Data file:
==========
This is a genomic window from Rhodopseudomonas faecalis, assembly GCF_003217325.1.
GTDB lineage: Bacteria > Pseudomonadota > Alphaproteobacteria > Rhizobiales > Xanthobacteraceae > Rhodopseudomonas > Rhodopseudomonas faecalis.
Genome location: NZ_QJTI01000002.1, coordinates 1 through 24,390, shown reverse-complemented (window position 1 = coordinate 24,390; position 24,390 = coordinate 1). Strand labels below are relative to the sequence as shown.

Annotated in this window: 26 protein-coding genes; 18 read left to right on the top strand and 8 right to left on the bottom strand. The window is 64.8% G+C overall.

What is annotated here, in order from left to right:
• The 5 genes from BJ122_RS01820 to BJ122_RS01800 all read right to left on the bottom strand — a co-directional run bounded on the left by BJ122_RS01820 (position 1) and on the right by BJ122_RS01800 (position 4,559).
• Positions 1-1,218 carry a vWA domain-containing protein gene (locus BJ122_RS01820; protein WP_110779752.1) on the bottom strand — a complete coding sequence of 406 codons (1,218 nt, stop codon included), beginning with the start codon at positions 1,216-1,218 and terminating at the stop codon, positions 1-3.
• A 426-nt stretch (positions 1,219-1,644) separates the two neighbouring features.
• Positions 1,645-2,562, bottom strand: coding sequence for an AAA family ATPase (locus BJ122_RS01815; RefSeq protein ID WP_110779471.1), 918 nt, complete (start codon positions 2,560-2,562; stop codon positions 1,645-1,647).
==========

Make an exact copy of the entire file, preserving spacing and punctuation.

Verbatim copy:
This is a genomic window from Rhodopseudomonas faecalis, assembly GCF_003217325.1.
GTDB lineage: Bacteria > Pseudomonadota > Alphaproteobacteria > Rhizobiales > Xanthobacteraceae > Rhodopseudomonas > Rhodopseudomonas faecalis.
Genome location: NZ_QJTI01000002.1, coordinates 1 through 24,390, shown reverse-complemented (window position 1 = coordinate 24,390; position 24,390 = coordinate 1). Strand labels below are relative to the sequence as shown.

Annotated in this window: 26 protein-coding genes; 18 read left to right on the top strand and 8 right to left on the bottom strand. The window is 64.8% G+C overall.

What is annotated here, in order from left to right:
• The 5 genes from BJ122_RS01820 to BJ122_RS01800 all read right to left on the bottom strand — a co-directional run bounded on the left by BJ122_RS01820 (position 1) and on the right by BJ122_RS01800 (position 4,559).
• Positions 1-1,218 carry a vWA domain-containing protein gene (locus BJ122_RS01820; protein WP_110779752.1) on the bottom strand — a complete coding sequence of 406 codons (1,218 nt, stop codon included), beginning with the start codon at positions 1,216-1,218 and terminating at the stop codon, positions 1-3.
• A 426-nt stretch (positions 1,219-1,644) separates the two neighbouring features.
• Positions 1,645-2,562, bottom strand: coding sequence for an AAA family ATPase (locus BJ122_RS01815; RefSeq protein ID WP_110779471.1), 918 nt, complete (start codon positions 2,560-2,562; stop codon positions 1,645-1,647).